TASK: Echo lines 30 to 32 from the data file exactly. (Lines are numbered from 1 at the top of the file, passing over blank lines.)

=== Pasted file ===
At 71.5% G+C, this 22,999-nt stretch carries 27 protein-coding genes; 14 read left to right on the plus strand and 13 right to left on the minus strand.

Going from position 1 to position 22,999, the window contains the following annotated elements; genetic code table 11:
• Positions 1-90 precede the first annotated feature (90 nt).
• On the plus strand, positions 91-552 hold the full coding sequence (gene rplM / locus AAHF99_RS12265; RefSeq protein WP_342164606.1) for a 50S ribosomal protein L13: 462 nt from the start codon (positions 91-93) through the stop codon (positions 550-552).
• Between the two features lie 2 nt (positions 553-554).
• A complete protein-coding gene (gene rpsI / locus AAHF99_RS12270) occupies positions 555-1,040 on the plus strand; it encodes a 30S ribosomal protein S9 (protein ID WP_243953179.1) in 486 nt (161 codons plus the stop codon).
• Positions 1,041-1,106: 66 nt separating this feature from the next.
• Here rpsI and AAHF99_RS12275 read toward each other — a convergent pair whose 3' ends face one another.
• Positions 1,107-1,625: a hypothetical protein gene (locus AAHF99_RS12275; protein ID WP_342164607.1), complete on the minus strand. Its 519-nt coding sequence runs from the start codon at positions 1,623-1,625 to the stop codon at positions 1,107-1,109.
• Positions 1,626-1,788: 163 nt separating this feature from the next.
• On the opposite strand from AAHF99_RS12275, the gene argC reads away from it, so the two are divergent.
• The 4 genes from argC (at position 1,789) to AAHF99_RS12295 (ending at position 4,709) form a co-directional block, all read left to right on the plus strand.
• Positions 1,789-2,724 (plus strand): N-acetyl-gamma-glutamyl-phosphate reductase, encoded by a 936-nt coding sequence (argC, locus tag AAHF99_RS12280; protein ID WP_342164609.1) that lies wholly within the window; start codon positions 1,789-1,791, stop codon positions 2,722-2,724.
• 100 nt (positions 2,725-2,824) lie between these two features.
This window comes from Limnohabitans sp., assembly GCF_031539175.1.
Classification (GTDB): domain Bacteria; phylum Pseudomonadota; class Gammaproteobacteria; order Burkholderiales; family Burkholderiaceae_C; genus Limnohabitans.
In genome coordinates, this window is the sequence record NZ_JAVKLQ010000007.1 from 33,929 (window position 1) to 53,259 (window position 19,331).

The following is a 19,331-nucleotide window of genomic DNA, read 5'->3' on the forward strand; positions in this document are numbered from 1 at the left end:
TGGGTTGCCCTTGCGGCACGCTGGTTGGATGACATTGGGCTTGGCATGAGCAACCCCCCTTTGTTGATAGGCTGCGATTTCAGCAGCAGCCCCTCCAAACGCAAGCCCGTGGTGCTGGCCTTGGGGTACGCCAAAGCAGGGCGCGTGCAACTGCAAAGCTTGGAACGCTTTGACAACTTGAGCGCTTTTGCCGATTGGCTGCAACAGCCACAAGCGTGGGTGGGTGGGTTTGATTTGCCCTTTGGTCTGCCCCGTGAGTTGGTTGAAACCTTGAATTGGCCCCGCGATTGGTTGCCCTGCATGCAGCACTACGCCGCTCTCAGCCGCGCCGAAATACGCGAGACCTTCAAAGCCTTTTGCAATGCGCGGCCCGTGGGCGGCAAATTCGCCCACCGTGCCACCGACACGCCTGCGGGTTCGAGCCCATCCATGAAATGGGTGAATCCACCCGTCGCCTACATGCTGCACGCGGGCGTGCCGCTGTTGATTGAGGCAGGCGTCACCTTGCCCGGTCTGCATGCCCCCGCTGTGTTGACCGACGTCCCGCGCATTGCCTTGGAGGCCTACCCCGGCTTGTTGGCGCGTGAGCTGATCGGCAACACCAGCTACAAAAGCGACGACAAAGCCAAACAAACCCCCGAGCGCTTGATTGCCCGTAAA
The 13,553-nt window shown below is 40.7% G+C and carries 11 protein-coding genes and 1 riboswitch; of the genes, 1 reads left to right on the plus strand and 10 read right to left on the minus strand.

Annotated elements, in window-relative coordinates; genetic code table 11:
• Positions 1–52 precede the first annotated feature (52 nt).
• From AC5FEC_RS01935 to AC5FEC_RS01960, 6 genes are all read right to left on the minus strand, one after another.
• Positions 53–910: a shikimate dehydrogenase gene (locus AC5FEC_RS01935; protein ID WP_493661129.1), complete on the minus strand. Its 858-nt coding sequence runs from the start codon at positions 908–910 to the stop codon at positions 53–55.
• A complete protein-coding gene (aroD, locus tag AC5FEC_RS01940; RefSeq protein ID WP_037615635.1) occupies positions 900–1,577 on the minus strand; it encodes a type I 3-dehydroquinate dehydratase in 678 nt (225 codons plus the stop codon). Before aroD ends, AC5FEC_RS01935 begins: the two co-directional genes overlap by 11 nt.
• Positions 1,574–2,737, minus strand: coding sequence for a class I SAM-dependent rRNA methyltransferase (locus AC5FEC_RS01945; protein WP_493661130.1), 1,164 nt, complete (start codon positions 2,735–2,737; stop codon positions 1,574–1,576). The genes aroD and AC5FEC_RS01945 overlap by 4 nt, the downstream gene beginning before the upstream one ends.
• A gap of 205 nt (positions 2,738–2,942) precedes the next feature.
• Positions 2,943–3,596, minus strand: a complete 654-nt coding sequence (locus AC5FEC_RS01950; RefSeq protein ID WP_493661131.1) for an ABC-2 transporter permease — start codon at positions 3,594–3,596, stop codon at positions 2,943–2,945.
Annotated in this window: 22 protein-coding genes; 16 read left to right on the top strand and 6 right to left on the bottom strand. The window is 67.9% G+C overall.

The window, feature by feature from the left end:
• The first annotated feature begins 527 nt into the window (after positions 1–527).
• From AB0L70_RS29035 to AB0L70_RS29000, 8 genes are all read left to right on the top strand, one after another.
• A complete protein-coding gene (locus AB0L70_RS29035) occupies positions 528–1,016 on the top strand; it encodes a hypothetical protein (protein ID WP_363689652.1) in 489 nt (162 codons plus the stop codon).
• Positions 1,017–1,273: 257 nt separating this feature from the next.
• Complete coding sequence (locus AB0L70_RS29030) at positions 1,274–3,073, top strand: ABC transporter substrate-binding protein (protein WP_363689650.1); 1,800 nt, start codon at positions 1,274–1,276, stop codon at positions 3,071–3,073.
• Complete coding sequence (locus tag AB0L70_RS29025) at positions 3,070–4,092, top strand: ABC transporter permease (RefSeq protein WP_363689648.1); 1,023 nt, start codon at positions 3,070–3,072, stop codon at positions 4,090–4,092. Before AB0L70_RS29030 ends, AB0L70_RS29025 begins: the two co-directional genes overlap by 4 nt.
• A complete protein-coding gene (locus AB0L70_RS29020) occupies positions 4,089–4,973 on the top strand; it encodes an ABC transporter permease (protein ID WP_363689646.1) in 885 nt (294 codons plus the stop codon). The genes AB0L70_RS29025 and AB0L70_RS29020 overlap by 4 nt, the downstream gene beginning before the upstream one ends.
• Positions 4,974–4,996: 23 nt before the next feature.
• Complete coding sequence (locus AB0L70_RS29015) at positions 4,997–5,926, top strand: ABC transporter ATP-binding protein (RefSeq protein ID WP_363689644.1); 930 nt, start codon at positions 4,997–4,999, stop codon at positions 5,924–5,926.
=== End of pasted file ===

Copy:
The window, feature by feature from the left end:
• The first annotated feature begins 527 nt into the window (after positions 1–527).
• From AB0L70_RS29035 to AB0L70_RS29000, 8 genes are all read left to right on the top strand, one after another.